Mosquitoes, bees, wasps, fleas, spiders and ticks are the most common perpetrators of insect bites and stings in children. The symptoms and extent of the reaction your child experiences following a bite or sting will depend largely on how allergic they are, but most pain and irritation is only temporary.
Often there is only slight, transient inflammation (redness and irritation) of the skin in the spot where the insect has bitten or stung. The bite/sting may be sore, tender or itchy and usually resolves within a few days. More intense reactions involve redness and swelling over a larger area which can take a week or so to settle.
Very occasionally a child can have a severe allergic reaction to an insect bite or sting, known as anaphylaxis. Symptoms may include; dizziness, collapse, widespread hives or rashes, nausea or vomiting, swollen lips or tongue, wheezing, coughing and difficulty breathing or swallowing. Anaphylaxis is a medical emergency; seek immediate treatment for the child as these reactions can be fatal. Some people with known allergies carry an oral steroid drug, such as prednisolone, or an injection of epinephrine (“epi-pen”) to treat anaphylaxis. Ensure you know how to locate and administer these medications if you are caring for a child with acute allergy. A medical alert bracelet may also be useful for teenagers or children who are traveling with other guardians (such as teachers or sports coaches).
Treatment for minor insect bites
To care for mild insect bites at home:
- Gently wash the affected area with clean water
- Apply an ice/cold pack to minimize pain and swelling (be sure to wrap this in a cloth to prevent skin burn)
- Apply calamine lotion several times each day to ease itchiness and try to stop your child from scratching when possible
- Where necessary, oral antihistamines can be given to reduce the skin reaction. Over-the-counter antihistamine medications containing promethazine hydrochloride or cetirizine hydrochloride are usually effective. It is important to speak with your chemist about the particular medication and dose appropriate for your child, as these vary with age.
- Application of topical steroid creams may also provide your child with some relief; however these often require a prescription from your doctor or discussion with your chemist.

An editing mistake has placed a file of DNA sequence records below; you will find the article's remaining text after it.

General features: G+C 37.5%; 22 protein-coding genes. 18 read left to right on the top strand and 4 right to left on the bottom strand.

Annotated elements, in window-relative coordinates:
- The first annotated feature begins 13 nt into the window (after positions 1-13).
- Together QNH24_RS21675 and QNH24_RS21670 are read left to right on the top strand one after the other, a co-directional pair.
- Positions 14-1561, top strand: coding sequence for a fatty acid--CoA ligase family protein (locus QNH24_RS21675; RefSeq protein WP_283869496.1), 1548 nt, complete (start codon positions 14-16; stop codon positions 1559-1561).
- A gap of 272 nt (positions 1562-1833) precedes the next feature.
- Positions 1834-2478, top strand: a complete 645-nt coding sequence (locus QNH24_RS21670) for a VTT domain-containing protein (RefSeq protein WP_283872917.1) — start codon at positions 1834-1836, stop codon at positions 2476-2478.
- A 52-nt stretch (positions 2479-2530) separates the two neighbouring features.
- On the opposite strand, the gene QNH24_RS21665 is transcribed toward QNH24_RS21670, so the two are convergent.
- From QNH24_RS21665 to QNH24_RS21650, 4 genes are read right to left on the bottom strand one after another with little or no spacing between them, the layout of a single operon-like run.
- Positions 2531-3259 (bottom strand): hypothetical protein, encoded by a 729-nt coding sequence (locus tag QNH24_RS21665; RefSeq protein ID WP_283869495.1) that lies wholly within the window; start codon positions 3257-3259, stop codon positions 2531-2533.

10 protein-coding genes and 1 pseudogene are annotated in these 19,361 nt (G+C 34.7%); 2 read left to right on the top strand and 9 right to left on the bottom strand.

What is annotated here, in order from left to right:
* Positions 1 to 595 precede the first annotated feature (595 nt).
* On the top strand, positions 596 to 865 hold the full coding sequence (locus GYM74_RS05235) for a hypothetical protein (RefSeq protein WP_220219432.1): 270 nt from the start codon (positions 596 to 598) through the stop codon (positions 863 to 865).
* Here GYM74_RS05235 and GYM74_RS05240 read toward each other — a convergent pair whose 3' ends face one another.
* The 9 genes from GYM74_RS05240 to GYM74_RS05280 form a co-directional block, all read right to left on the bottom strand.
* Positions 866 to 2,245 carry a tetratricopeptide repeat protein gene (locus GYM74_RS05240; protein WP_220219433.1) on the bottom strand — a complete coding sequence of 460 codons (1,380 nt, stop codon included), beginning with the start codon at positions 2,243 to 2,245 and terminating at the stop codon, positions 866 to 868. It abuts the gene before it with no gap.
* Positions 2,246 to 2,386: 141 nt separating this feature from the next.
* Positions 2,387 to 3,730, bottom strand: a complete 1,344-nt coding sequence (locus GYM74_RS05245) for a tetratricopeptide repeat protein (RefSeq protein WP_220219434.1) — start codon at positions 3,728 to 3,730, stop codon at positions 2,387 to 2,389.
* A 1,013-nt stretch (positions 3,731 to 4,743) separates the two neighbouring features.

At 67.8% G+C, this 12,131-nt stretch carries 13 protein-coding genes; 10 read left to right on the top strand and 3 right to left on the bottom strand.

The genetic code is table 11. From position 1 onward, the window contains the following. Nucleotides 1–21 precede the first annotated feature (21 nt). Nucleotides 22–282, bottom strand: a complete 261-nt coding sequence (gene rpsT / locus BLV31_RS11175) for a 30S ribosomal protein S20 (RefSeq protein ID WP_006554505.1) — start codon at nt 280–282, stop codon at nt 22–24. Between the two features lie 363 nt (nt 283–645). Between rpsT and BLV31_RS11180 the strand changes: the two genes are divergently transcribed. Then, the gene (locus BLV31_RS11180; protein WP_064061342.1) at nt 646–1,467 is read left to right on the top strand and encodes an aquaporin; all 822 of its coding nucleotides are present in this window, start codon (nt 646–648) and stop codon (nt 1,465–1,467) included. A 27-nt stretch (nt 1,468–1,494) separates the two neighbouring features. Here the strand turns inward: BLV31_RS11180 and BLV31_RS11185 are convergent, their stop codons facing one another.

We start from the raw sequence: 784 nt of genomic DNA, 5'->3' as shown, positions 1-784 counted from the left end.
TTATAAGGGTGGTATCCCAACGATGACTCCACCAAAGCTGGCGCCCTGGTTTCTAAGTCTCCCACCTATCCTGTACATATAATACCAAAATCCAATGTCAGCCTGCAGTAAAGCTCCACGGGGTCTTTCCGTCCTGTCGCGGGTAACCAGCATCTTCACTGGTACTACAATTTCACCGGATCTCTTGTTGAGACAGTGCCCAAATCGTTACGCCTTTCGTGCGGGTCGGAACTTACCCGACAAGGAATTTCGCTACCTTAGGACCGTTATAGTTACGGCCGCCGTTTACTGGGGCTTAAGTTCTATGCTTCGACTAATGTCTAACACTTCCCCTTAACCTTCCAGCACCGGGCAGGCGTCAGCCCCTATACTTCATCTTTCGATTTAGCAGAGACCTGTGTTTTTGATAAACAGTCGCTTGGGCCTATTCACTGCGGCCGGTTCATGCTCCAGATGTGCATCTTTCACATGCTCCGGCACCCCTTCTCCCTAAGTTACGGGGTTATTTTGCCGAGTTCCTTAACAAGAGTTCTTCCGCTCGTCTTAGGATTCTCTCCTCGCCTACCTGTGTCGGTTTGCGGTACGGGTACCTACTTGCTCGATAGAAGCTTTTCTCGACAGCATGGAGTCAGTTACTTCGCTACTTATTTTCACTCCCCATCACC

- Administration of a mild painkiller such as paracetamol or aspirin may help with painful bites.
If an extreme reaction occurs, symptoms persist for longer than a week or the skin becomes infected, seek professional medical advice.
Bee and wasp stings
Getting stung by a wasp or bee is quite painful and can cause swelling, which may increase over the following 24 hours. Stings are usually sore for several hours and swollen or itchy skin may last for up to a week.
To treat a bee or wasp sting:
- A bee leaves its stinger in the skin, remove this as quickly as possible. Stingers contain venom and the longer a stinger is in place, the more venom will be injected.
- Press a wrapped ice pack onto the affected area to minimise the pain and swelling.
- If the reaction persists for longer than a week or spreads over a large area, consult a medical professional.
- You will need to take the child to hospital if they have been stung a number of times.
Bee and wasp stings can sometimes cause the extreme reaction, anaphylaxis, if the child is allergic to proteins in the venom. If a child’s lips or tongue begin to swell or they experience trouble breathing or swallowing, seek emergency medical assistance.
Preventing insect bites
Insect repellents are an effective way to prevent insect bites when outdoors, though should be applied in moderation. DEET (N,N-Diethyl-meta-toluamide) is the most commonly used active ingredient in insect repellant. Products with a concentration of less than 10 percent are safe for use on children’s skin, however the ingredient should not be used on infants less than two months.
Physical barriers such as mosquito nets are useful when sleeping outdoors or camping, netting can also be fitted to prams. It is a good idea to keep food and rubbish contained to avoid attracting insects (such as ants and wasps); heavily scented soaps, deodorants or perfumes may also entice them. Additionally, you can cover your child’s exposed skin with long pants and tops to protect their skin.
Close windows before turning on lights in a room (this attracts insects) and have screens fitted to open doors or windows. Aerosols containing insecticide can be used to deal with individual insects and automated units can be used to control insects in the home. These devices should be operated in open, ventilated spaces away from children’s regular activities.
The Royal Children’s Hospital Melbourne 2010, Insect bites and stings’, retrieved 14 March 2011, http://www.rch.org.au/kidsinfo/factsheets.cfm?doc_id=3729>.
Sydney Children’s Hospital n.d., ‘Factsheet – Bites and stings’, retrieved 14 March 2011, http://www.sch.edu.au/health/factsheets/joint/?safbitej.htm>.